Anti-Estrogen Calcium D-Glucarate

Calcium D-Glucarate effective estrogen regulator, also anti-carcinogen

Calcium D-Glucarate (calcium salt of D-glucaric acid) is produced naturally in small amounts by mammals, and can be found in variety of fruits and vegetables (oranges, apples, grapefruit, and cruciferous vegetables) [1]. Calcium D-glucarate is made by combining glucaric acid with calcium to make supplements that people use for medicine [2].

Calcium D-Glucarate as Estrogen Blocker

Oral supplementation of calcium D-glucarate has been shown to inhibit beta-glucuronidase via its precursor D-glucaro-1,4-lactone [3] (thus increasing glucuronidation process [8]). Elevated beta-glucuronidase activity is associated with an increased risk for various cancers (especially hormone-dependent such as breast, prostate, and colon cancer) [1,4,5]. Therefore, calcium D-glucarate is a promising natural solution for the prevention of certain types of cancer. Clinical applications of oral calcium D-glucarate also include regulation of estrogen metabolism [4,6].

Calcium D-glucarate’s inhibition of beta-glucuronidase activity allows the body to eject hormones such as estrogen before they can become reabsorbed. Supplementation of very large doses of calcium D-glucarate have been shown to decrease serum estrogen levels in rats by 23 percent. [6] However, doses used are so high (approx. 1,000mg/kg) they seem impractical for actual use.

Calcium D-Glucarate Side Effects and Risks

There is not enough information to know if calcium D-glucarate is safe or what the potential side effects might be [2]. Preliminary results of clinical trials in humans show no adverse effects [1]. There are no known drug interactions with calcium D-glucarate, but many drugs and hormones are metabolized in the liver via glucuronidation, thus, supplementing with calcium D-glucarate may increase ejection of these substances and reduce their effectiveness [1]. Testosterone is also a hormone that is glucuronidated, which means calcium D-glucarate may limit the bioavailability of testosterone [7].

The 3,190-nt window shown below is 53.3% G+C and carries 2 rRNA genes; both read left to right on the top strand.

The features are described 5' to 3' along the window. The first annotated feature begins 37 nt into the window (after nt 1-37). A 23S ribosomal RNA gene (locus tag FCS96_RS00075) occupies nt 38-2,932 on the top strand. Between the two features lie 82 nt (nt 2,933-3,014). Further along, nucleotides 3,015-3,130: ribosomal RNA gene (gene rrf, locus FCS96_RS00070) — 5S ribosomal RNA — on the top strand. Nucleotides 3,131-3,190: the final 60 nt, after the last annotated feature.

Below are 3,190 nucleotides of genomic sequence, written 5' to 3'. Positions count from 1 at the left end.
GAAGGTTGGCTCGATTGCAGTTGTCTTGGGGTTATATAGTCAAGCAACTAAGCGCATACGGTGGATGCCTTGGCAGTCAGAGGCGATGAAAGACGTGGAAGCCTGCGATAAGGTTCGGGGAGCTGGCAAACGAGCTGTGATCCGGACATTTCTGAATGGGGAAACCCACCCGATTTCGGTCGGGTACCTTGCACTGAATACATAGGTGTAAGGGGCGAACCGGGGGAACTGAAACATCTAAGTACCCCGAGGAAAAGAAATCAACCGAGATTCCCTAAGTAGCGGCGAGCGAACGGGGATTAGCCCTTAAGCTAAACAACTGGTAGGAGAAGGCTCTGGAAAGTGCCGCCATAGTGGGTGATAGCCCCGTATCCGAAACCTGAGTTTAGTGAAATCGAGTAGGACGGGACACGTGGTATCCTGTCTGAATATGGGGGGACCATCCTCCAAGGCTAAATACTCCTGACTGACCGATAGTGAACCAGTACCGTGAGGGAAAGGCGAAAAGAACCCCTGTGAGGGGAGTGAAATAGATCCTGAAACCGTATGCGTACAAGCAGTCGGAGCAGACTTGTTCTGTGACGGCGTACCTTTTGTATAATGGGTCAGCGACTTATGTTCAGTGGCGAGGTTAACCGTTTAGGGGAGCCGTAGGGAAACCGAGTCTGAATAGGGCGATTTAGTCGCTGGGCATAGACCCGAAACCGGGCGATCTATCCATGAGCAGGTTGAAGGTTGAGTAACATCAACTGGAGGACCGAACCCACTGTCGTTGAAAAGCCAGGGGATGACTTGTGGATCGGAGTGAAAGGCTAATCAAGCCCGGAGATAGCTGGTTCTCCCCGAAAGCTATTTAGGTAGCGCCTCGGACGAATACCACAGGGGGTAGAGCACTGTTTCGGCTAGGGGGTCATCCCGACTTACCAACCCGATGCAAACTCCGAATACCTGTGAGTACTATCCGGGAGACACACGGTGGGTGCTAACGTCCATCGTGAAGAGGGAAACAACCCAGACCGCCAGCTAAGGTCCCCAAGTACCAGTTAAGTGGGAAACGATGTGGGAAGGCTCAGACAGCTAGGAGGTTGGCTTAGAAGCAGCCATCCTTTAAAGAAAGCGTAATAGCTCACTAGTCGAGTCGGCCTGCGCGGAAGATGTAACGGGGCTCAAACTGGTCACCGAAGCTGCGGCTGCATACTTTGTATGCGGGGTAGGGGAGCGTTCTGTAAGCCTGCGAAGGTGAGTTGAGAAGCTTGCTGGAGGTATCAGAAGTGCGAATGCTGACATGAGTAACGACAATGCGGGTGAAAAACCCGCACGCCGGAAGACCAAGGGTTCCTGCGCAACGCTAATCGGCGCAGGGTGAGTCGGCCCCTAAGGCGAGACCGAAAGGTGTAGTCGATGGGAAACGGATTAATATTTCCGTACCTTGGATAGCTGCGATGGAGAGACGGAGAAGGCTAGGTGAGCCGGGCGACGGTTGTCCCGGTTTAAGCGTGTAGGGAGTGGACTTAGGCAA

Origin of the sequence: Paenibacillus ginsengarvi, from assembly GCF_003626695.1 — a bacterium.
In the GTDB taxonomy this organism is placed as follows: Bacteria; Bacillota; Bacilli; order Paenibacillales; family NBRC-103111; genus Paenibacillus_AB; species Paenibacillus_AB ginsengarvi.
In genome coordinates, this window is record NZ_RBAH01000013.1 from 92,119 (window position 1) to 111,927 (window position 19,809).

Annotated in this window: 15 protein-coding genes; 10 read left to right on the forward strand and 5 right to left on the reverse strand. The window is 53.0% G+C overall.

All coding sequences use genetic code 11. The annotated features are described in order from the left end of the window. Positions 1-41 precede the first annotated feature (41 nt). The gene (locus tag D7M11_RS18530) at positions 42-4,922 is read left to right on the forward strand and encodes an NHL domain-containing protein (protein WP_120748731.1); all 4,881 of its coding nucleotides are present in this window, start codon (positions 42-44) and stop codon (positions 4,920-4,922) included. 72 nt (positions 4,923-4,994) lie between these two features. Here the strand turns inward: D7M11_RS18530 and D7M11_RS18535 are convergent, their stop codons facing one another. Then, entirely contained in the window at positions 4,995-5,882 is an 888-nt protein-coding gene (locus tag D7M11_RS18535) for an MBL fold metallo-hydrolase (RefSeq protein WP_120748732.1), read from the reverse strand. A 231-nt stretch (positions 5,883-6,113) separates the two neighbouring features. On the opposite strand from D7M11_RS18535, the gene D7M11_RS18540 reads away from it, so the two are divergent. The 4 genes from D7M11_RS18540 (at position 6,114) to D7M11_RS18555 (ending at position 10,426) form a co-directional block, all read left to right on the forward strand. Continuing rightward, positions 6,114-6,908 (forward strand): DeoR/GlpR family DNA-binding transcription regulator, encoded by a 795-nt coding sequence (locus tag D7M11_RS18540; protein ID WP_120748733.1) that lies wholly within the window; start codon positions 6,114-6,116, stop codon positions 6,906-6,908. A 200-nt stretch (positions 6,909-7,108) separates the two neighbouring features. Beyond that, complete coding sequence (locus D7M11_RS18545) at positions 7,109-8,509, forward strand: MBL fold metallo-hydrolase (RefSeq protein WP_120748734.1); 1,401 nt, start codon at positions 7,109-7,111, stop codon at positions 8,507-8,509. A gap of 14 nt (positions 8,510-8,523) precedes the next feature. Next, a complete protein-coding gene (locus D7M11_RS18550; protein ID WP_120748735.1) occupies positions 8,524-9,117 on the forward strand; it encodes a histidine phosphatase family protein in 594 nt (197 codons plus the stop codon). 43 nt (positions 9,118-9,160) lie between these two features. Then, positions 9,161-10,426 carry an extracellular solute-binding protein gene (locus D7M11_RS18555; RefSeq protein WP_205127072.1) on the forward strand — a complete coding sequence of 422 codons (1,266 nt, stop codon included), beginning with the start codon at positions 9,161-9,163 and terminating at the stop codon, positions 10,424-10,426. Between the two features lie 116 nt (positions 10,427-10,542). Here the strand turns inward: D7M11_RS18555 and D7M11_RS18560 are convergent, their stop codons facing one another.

(Other common names: Calcium-D Glucarate, Calcium-D-Glucarate, D-Glucarate (GA), D-glucaro-1,4-lactone (1,4 GL))

References

  1. Calcium-D-glucarate. Retrieved from http://www.ncbi.nlm.nih.gov/pubmed/12197785 Retrieved 7. May 2013
  2. Find a Vitamin or Supplement – “Calcium D – Glucarate” Retrieved from WebMD.com Retrieved 7. May 2013
  3. Dwivedi C, Heck WJ, Downie AA, et al. “Effect of calcium glucarate on beta-glucuronidase activity and glucarate content of certain vegetables and fruits.” Biochem Med Metab Biol 1990;43:83-92.
  4. Walaszek, Z., et al. “Metabolism, uptake, and excretion of a D-glucaric acid salt and its potential use in cancer prevention.” Cancer detection and prevention 21.2 (1997): 178.
  5. Hanausek, Margaret, Zbigniew Walaszek, and Thomas J. Slaga. “Detoxifying cancer causing agents to prevent cancer.” Integrative Cancer Therapies 2.2 (2003): 139-144.
  6. Walaszek, Zbigniew, et al. “Dietary glucarate as anti-promoter of 7, 12-dimethylbenz [a] anthracene-induced mammary tumorigenesis.” Carcinogenesis 7.9 (1986): 1463-1466.
  7. Pacifici, G. M., A. Gucci, and L. Giuliani. “Testosterone sulphation and glucuronidation in the human liver: interindividual variability.” European journal of drug metabolism and pharmacokinetics 22.3 (1997): 253-258.
  8. http://www.anapsid.org/cnd/hormones/glucuronidation.html Retrieved 2. May 2014

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